and parent routines that release those mutexes, thus ensuring that  the
       child  would have got a consistent snapshot of the state of the library
       (and that no mutexes would have been left stranded). This  is  good  in
       theory,	but in reality not practical. Each and every mutex and lock in
       the process must be located and locked. Every component	of  a  program
       including  third-party  components must participate and they must agree
       who is responsible for which mutex or lock. This is especially problem-
       atic for mutexes and locks in dynamically allocated memory. All mutexes
       and locks internal to the implementation must be locked, too. This pos-
       sibly  delays the thread calling fork() for a long time or even indefi-
       nitely since uses of these synchronization objects  may	not  be	 under
       control	of  the	 application.  A  final problem to mention here is the
       problem of locking streams. At least the streams under control  of  the
       system  (like  stdin,  stdout, stderr) must be protected by locking the
       stream with flockfile().	 But the application itself  could  have  done
       that,  possibly	in  the same thread calling fork().  In this case, the
       process will deadlock.

       Alternatively, some libraries might have been able  to  supply  just  a
       child  routine  that  reinitializes  the mutexes in the library and all
       associated states to some known value (for example, what	 it  was  when
       the  image  was	originally  executed).	This approach is not possible,
       though, because	implementations	 are  allowed  to  fail	 *_init()  and
       *_destroy()  calls  for mutexes and locks if the mutex or lock is still
       locked. In this case, the child routine is not able to reinitialize the
       mutexes and locks.

       When  fork()  is	 called,  only the calling thread is duplicated in the
       child process.  Synchronization variables remain in the same  state  in
       the  child  as  they  were in the parent at the time fork() was called.
       Thus, for example, mutex locks may be held by threads  that  no	longer
       exist  in the child process, and any associated states may be inconsis-
       tent. The intention was that the parent process could have avoided this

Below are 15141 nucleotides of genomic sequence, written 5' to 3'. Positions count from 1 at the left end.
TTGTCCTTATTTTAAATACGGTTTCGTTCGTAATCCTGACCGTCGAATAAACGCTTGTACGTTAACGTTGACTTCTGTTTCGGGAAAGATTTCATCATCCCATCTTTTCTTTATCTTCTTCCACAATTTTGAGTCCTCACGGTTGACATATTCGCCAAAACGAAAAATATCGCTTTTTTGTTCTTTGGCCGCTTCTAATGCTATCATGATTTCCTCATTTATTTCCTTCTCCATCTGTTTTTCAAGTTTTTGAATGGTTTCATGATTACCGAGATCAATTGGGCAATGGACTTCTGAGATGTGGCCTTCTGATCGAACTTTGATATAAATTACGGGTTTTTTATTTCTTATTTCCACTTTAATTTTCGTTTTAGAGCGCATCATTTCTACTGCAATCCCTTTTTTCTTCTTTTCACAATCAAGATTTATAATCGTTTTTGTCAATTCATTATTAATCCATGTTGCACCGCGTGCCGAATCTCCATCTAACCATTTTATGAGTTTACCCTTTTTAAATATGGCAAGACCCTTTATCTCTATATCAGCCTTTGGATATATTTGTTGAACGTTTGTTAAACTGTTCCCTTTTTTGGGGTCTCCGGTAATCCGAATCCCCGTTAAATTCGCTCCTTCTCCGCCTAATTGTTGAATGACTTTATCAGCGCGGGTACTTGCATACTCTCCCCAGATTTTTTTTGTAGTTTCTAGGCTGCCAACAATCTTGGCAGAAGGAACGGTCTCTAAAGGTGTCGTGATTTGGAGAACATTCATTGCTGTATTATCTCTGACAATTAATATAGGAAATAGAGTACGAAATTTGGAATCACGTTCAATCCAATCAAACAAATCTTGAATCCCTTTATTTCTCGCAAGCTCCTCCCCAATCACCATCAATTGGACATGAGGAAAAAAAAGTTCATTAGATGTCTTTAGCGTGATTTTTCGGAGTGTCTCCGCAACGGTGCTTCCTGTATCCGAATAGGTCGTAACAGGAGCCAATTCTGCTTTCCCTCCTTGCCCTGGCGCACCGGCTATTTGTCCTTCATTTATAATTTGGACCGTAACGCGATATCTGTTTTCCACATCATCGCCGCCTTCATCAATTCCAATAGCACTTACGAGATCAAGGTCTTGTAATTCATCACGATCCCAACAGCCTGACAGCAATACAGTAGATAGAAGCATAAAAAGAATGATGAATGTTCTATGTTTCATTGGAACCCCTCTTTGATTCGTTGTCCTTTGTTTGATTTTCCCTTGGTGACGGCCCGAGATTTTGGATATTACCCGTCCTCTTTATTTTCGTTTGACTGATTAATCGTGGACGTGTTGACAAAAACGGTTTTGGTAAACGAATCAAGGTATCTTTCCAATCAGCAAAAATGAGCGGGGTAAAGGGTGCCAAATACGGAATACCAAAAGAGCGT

by explicit code that acquires and releases locks critical to the child
       via pthread_atfork().  In addition, any	critical  threads  would  have
       needed  to  be  recreated  and reinitialized to the proper state in the
       child (also via pthread_atfork()).

       A higher-level package may acquire locks on  its	 own  data  structures
       before  invoking	 lower-level  packages. Under this scenario, the order
       specified for fork handler calls allows a simple rule of initialization
       for  avoiding  package  deadlock: a package initializes all packages on
       which it depends before it  calls  the  pthread_atfork()	 function  for

       As  explained,  there  is  no suitable solution for functionality which
       requires non-atomic operations to  be  protected	 through  mutexes  and
       locks. This is why the POSIX.1 standard since the 1996 release requires
       that the child process after fork() in a	 multi-threaded	 process  only
       calls async-signal-safe interfaces.


       atexit(), exec, fork()

       The Base Definitions volume of POSIX.1-2008, <pthread.h>, <sys_types.h>

       Portions	 of  this text are reprinted and reproduced in electronic form
       from IEEE Std 1003.1, 2013 Edition, Standard for Information Technology
       --  Portable  Operating	System	Interface (POSIX), The Open Group Base
       Specifications Issue 7, Copyright (C) 2013 by the Institute of Electri-
       cal  and	 Electronics  Engineers,  Inc  and  The	 Open Group.  (This is
       POSIX.1-2008 with the 2013 Technical Corrigendum	 1  applied.)  In  the
       event of any discrepancy between this version and the original IEEE and
       The Open Group Standard, the original IEEE and The Open Group  Standard
       is  the	referee document. The original Standard can be obtained online
       at http://www.unix.org/online.html .

       Any typographical or formatting errors that appear  in  this  page  are
       most likely to have been introduced during the conversion of the source
       files to man page format. To report such errors,	 see  https://www.ker-
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IEEE/The Open Group		     2013		    PTHREAD_ATFORK(3P)